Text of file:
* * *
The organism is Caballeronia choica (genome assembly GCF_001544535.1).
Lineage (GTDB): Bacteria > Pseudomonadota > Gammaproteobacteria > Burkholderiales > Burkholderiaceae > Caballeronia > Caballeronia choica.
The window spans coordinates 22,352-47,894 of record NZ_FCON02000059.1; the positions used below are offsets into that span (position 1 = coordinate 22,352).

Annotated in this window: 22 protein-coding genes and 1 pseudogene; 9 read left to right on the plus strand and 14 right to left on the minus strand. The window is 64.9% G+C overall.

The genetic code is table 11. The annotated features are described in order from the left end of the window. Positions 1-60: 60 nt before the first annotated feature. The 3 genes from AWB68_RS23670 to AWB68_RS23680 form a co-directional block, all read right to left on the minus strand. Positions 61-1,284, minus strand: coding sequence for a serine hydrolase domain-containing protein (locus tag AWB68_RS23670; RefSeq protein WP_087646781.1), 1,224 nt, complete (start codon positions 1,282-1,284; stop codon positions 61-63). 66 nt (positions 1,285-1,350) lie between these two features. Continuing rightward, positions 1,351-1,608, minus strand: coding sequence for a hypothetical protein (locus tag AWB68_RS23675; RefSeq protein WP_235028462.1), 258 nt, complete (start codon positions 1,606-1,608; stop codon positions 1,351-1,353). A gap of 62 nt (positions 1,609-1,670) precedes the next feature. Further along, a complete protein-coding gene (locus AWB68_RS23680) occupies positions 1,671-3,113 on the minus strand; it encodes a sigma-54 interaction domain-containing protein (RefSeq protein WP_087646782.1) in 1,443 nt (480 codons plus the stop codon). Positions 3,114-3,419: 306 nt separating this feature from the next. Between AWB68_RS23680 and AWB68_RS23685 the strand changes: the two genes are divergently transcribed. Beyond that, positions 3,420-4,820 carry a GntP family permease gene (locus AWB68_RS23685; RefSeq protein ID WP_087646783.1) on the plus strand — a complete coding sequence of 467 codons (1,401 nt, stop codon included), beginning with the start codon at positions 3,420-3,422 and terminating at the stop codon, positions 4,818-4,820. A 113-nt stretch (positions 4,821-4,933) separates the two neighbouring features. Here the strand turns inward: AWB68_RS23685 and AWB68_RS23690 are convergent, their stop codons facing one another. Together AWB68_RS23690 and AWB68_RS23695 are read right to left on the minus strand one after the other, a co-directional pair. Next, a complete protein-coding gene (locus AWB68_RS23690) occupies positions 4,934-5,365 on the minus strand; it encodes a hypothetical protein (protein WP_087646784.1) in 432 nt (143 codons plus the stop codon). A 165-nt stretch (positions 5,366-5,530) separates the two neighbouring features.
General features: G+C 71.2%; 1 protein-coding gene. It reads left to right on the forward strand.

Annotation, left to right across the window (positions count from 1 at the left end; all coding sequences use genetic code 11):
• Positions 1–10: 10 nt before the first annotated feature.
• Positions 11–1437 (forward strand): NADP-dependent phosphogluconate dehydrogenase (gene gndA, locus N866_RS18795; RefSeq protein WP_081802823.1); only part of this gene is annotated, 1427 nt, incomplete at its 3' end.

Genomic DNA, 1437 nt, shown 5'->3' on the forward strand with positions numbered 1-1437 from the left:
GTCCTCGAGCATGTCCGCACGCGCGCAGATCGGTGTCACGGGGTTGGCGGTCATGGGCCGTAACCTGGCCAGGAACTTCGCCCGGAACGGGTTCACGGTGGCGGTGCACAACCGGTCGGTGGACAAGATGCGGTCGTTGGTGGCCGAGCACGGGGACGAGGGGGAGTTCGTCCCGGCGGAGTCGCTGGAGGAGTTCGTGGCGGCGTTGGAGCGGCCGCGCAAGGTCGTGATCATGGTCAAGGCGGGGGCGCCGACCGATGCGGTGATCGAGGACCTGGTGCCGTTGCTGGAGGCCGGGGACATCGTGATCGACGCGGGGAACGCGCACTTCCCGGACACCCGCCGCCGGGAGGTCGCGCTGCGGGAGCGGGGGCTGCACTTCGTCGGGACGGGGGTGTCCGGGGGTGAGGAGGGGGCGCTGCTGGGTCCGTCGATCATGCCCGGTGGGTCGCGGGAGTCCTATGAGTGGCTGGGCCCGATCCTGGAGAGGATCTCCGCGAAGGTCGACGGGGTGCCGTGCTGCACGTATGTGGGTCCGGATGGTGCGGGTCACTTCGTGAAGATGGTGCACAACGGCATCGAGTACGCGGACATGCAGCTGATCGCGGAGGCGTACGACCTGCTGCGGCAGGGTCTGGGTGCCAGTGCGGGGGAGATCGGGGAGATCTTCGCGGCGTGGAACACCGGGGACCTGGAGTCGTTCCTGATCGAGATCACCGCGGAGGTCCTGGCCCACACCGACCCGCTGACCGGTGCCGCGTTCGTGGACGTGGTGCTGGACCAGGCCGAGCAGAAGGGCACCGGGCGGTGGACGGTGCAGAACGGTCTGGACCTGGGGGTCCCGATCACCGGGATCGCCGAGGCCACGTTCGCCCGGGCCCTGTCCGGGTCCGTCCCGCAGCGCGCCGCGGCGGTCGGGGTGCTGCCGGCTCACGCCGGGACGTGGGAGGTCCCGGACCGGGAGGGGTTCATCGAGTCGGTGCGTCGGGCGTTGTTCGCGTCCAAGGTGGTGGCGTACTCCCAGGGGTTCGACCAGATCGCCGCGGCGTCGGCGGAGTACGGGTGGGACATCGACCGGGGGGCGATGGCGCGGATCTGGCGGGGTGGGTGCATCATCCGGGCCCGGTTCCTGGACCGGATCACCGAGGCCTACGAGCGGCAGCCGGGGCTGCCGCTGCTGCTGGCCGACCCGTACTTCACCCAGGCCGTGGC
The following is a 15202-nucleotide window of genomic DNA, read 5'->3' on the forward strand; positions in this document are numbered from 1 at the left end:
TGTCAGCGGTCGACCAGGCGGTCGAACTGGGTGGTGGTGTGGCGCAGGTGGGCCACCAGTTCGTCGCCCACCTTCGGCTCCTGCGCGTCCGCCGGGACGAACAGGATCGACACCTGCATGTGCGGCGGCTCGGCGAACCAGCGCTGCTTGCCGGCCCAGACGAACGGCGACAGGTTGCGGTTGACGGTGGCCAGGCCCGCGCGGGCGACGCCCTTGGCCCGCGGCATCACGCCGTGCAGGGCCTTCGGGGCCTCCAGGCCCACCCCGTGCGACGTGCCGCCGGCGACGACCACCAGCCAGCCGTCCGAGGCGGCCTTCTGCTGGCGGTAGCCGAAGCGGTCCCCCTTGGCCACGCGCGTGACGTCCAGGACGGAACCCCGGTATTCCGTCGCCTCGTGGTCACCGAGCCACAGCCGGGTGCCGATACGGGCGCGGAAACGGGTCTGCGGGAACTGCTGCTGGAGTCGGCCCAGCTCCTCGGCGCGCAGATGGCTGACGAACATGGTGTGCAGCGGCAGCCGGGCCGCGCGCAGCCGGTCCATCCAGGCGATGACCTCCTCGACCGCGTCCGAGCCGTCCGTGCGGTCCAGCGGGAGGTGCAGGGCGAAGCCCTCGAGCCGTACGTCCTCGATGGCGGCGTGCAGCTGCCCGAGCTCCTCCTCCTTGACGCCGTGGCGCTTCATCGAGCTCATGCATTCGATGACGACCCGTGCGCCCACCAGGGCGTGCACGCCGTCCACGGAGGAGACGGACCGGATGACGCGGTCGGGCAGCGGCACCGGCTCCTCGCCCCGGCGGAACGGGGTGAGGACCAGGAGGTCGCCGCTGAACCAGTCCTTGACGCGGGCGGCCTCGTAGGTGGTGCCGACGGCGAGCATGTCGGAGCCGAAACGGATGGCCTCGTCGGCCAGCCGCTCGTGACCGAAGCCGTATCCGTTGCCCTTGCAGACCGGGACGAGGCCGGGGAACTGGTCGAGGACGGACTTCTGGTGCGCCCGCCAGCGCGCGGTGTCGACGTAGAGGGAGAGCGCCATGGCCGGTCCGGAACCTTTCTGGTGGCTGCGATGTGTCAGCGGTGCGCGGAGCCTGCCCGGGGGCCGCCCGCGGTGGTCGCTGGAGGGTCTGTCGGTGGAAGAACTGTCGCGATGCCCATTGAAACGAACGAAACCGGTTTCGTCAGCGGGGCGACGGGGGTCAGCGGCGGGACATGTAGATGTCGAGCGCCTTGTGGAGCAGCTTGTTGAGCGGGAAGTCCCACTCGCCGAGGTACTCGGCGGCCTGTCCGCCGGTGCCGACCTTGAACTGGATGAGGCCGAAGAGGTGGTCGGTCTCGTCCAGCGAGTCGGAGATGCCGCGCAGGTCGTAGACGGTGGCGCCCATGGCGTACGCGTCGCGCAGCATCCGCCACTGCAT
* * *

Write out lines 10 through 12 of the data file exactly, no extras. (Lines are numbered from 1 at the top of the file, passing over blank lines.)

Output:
Genomic DNA, 1437 nt, shown 5'->3' on the forward strand with positions numbered 1-1437 from the left:
GTCCTCGAGCATGTCCGCACGCGCGCAGATCGGTGTCACGGGGTTGGCGGTCATGGGCCGTAACCTGGCCAGGAACTTCGCCCGGAACGGGTTCACGGTGGCGGTGCACAACCGGTCGGTGGACAAGATGCGGTCGTTGGTGGCCGAGCACGGGGACGAGGGGGAGTTCGTCCCGGCGGAGTCGCTGGAGGAGTTCGTGGCGGCGTTGGAGCGGCCGCGCAAGGTCGTGATCATGGTCAAGGCGGGGGCGCCGACCGATGCGGTGATCGAGGACCTGGTGCCGTTGCTGGAGGCCGGGGACATCGTGATCGACGCGGGGAACGCGCACTTCCCGGACACCCGCCGCCGGGAGGTCGCGCTGCGGGAGCGGGGGCTGCACTTCGTCGGGACGGGGGTGTCCGGGGGTGAGGAGGGGGCGCTGCTGGGTCCGTCGATCATGCCCGGTGGGTCGCGGGAGTCCTATGAGTGGCTGGGCCCGATCCTGGAGAGGATCTCCGCGAAGGTCGACGGGGTGCCGTGCTGCACGTATGTGGGTCCGGATGGTGCGGGTCACTTCGTGAAGATGGTGCACAACGGCATCGAGTACGCGGACATGCAGCTGATCGCGGAGGCGTACGACCTGCTGCGGCAGGGTCTGGGTGCCAGTGCGGGGGAGATCGGGGAGATCTTCGCGGCGTGGAACACCGGGGACCTGGAGTCGTTCCTGATCGAGATCACCGCGGAGGTCCTGGCCCACACCGACCCGCTGACCGGTGCCGCGTTCGTGGACGTGGTGCTGGACCAGGCCGAGCAGAAGGGCACCGGGCGGTGGACGGTGCAGAACGGTCTGGACCTGGGGGTCCCGATCACCGGGATCGCCGAGGCCACGTTCGCCCGGGCCCTGTCCGGGTCCGTCCCGCAGCGCGCCGCGGCGGTCGGGGTGCTGCCGGCTCACGCCGGGACGTGGGAGGTCCCGGACCGGGAGGGGTTCATCGAGTCGGTGCGTCGGGCGTTGTTCGCGTCCAAGGTGGTGGCGTACTCCCAGGGGTTCGACCAGATCGCCGCGGCGTCGGCGGAGTACGGGTGGGACATCGACCGGGGGGCGATGGCGCGGATCTGGCGGGGTGGGTGCATCATCCGGGCCCGGTTCCTGGACCGGATCACCGAGGCCTACGAGCGGCAGCCGGGGCTGCCGCTGCTGCTGGCCGACCCGTACTTCACCCAGGCCGTGGC
The following is a 15202-nucleotide window of genomic DNA, read 5'->3' on the forward strand; positions in this document are numbered from 1 at the left end: